Updated: Dec 27, 2021
When it comes to chronic pelvic pain, many patients unfortunately end up seeing 5, 6, 10+ doctors trying to find answers to why they have pain. Patients may see various specialists and can go through a slew of tests like blood work, ultrasounds, CT scans, MRIs, exploratory surgery, and multiple rounds of medications like antibiotics and pain medications with no resolution of their symptoms.
Now, here is WHERE WE STEP IN! The pain in the pelvis may be due to musculoskeletal or neuromuscular involvement. Physical therapists are movement experts that specialize in assessing and treating these systems. Pelvic floor physical therapists are movement experts that focus on treating anywhere between the ribs and knees. At RVA Holistic PT, however, we look at the ENTIRE body because dysfunction in one part of the body can contribute to dysfunction in another part of the body. For example, a spring ligament tear (that’s a tear of a ligament in the foot) can affect a person’s walking pattern and movement through the hip ultimately causing muscle and joints to work differently from one side of their body to the other. Over time, this can cause dysfunction and abnormal load/strain through muscle, fascia, and nerves leading to pain. In this case, we would not only treat the hip and pelvic floor muscles, but we may also need to address the foot to improve gait mechanics and overall body function.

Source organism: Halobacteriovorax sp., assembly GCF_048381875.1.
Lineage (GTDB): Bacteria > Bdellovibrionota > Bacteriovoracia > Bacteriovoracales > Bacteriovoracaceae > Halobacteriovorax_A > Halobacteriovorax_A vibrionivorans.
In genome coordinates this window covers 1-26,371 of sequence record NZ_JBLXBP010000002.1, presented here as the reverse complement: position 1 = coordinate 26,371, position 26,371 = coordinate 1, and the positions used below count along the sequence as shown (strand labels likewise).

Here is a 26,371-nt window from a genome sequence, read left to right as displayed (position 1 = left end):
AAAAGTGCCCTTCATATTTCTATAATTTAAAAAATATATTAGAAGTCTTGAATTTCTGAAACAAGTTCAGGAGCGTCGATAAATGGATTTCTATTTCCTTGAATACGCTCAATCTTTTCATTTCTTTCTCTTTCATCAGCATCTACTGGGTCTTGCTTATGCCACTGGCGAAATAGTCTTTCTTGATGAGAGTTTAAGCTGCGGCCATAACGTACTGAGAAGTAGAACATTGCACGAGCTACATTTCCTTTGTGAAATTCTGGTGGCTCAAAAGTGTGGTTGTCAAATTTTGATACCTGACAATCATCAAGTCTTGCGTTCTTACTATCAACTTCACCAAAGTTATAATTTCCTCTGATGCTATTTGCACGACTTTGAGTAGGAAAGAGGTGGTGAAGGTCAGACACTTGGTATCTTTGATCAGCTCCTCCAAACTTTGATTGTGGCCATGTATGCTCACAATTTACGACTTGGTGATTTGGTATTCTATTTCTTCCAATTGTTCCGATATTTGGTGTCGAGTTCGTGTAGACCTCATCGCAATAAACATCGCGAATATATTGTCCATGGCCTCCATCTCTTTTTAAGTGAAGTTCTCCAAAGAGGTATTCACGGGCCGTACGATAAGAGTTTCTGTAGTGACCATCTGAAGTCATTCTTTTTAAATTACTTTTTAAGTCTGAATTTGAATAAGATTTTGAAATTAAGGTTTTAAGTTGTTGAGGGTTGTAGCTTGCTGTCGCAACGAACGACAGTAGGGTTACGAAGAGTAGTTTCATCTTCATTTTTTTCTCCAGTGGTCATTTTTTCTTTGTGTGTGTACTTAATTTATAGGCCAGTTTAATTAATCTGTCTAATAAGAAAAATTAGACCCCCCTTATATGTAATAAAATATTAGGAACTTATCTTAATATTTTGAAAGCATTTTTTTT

There is a strong link between chronic pelvic pain and sleep problems. Not sleeping well increases the chance of pain and the sensitivity to pain. Pain can also effect quality and length of sleep. Poor sleep is also found in those with depression and anxiety and these mood disorders are more common with those that have chronic pelvic pain. Negative mood can increase the effect of poor sleep on pain. Round and round the cycle goes. Improving your sleep patterns can help break this cycle.
Chronic pelvic pain could look like any of these following symptoms:
Pain can vary from mild to severe
May be constant or intermittent
Could be dull, sharp, and/or radiate
Might be located in the tailbone, pelvic floor, genitals, groin, hip, and/or lower abdominals
Might see a pattern of pain with certain activities or positions
Sexual activity may cause or increase the pain
Urination or bowel movements may be painful
What Can Physical Therapists do to help pain? A lot.
We complete a comprehensive orthopedic and manual examination of the musculoskeletal and neuromuscular system. Then, we treat what dysfunctions and impairments we see.
Treatment Techniques We May Use
Corrective Breathing Training
Movement Dysfunction Correction
Soft Tissue Mobilization
Therapeutic Exercise Training Specific for the Patient
Neuro Re-education/Down Training the Nervous System
We work closely with the patient to come up with an individualized treatment plan focused on reaching their specific goals. If you are in the Richmond area and would like an integrative approach to treating your pelvic pain, you can book with us for a clinic visit.